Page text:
- February 20, 2018
I was walking towards Times Square in New York City with a few colleagues to dine at an Italian restaurant. Someone in the group mentioned earlier, “If you are in New York, you must try the Italian food at Tony’s.” I was spending the week at NRF 2018: Retail's Big Show one of the largest retail conferences in the world. Along the way, my colleague and I were discussing the airline industry, and I mentioned a recent not-so-great experience with a Middle Eastern airline, while my colleague was highly appreciative of an Indian operator. For both of us — an Indian and an American — the expected service quality benchmarks were vastly different! My expectation from an airline was around providing the highest level of comfort, and failed to understand his amazement when he said: “In India, they serve everyone with a hot meal, even in coach!”
What hit me was his genuine amazement at the fact that a basic amenity (from my perspective) was being held in such high esteem by my colleague. Now here we were, strolling by one of the most-visited tourist destinations in the world — where the LED billboards were consuming perhaps enough electricity in an hour what a third world nation would in a month — and what I asked myself was, “How can someone living in a country that is perceived to be a consumers’ paradise praise something that we in India (a country rapidly trying to catch up with developed countries in so many ways), have always considered a basic prerequisite in air travel?!” Was he, an airline customer, being short-changed?
As I thought through this, I was also looking back at the NRF show, where the Who’s Who of the technology world were showcasing futuristic ideas and gadgets while also visiting what’s next for retail giants. An AI solution here, a VR solution there, with bots in-between.
At this event NTT DATA Services was showcasing our Customer Friction Factor℠ service. We were highlighting the results of a study into various buying behaviors, which considered the point where a customer experiences a momentary drop in an expected purchase journey, and potentially bails out on that retail experience. We were running quizzes on data points of how much a retailer can save if they invest in the right solution to reduce customer friction (4x was the right answer!).
Running the two scenarios in my mind, I realized that we were perhaps one amongst the few IT partners at the NRF event offering an important insight, “What stopped your customer from completing that purchase?”
The NTT DATA Customer Friction Factor service is fast and comprehensive. Through this assessment, organizations from multiple industries (not just retail) can quickly see how their challenges compare to others in their industry and gain actionable steps to improve their customer experience with quantifiable value to their business.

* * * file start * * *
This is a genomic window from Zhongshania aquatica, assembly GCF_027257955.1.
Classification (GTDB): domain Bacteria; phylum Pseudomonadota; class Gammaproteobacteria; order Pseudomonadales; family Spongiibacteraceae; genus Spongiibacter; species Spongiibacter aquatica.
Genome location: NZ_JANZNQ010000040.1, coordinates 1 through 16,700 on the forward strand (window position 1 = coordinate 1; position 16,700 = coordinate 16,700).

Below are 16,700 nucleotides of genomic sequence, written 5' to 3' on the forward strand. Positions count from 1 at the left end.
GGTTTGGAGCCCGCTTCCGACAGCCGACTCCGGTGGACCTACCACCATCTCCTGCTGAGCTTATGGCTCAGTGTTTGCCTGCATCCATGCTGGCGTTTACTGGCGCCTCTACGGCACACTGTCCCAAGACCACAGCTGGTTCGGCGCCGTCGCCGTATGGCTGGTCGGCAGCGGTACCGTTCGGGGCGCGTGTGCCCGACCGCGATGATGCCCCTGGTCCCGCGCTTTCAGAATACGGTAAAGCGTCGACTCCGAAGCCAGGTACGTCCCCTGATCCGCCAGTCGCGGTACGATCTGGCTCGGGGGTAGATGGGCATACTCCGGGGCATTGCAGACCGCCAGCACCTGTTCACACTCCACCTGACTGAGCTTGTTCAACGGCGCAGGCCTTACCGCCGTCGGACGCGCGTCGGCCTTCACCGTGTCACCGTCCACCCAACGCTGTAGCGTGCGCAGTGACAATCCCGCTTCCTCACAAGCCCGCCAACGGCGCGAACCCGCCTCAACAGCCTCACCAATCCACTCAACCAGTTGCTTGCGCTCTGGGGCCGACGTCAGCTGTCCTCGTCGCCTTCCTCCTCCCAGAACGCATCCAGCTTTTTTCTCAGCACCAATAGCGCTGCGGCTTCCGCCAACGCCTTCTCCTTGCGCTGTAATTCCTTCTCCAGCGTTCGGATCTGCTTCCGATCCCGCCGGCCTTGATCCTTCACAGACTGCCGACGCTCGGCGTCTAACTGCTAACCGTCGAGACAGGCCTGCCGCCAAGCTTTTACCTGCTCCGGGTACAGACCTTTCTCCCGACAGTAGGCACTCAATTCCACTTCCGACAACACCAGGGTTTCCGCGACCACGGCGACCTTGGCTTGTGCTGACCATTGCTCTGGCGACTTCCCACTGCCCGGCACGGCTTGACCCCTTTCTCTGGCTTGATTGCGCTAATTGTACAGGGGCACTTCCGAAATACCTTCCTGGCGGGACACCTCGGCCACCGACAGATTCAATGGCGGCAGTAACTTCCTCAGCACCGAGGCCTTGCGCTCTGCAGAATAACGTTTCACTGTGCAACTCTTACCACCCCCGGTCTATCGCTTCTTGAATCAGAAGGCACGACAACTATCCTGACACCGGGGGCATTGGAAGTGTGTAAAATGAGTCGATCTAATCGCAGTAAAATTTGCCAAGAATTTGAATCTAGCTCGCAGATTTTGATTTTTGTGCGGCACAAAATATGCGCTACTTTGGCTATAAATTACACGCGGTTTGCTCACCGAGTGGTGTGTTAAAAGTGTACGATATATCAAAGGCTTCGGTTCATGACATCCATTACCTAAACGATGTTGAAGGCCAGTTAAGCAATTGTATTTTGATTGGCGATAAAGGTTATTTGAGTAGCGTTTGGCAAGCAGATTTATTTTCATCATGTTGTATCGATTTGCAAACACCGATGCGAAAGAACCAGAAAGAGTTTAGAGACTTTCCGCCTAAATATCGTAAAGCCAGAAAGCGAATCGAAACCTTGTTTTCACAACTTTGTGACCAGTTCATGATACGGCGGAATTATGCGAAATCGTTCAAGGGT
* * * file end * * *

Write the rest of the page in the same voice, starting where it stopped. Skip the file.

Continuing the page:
A customer disrupted
As we speak of disruptions in the technology world and develop solutions for every sector, it’s important for us to understand that the customer experiences these disruptions firsthand. Any change can force the customer to buy differently. Hence, for an IT vendor who helps industries and organizations gain profitability it’s important to know the customer friction analysis and outcomes as they play a huge role in the buyer’s journey. This is where the NTT DATA Customer Friction Factor service helps corporations understand and plug these vastly changing and dynamic friction points to grow faster. So much so that they gain an edge over their competitors.
Learn to wear the right hat
If it’s raining, a suede hat may not offer much help other than a trip to the store to buy a replacement. As an enterprise, wearing the right hat means determining how your customer wants to be treated. A customer lost is a customer lost — there is no replacement. What our clients learn most from our friction analysis is what causes their customer churn, which friction point is responsible, and ways to eliminate that point.
Don’t assume — get the right data
To bring us back to that conversation in Times Square: if a hot meal is getting such appreciation, are airlines analyzing the right data? If a stereotype of visiting New York is having Italian at Tony’s, is there a stereotype forming in the airline world that equates service levels in American carriers as below average? Or have the consumers come to accept the service levels, based on industry standards within the country? I think the issue may be causing friction to some loyal well-traveled customers, and a good business would invest its time in identifying those factors.
Many times, sellers make the mistake of assuming. Organizations need the ability to dial back to the basics of customer service. Some very important baseline experiences are forgotten as they try to embrace the next big thing.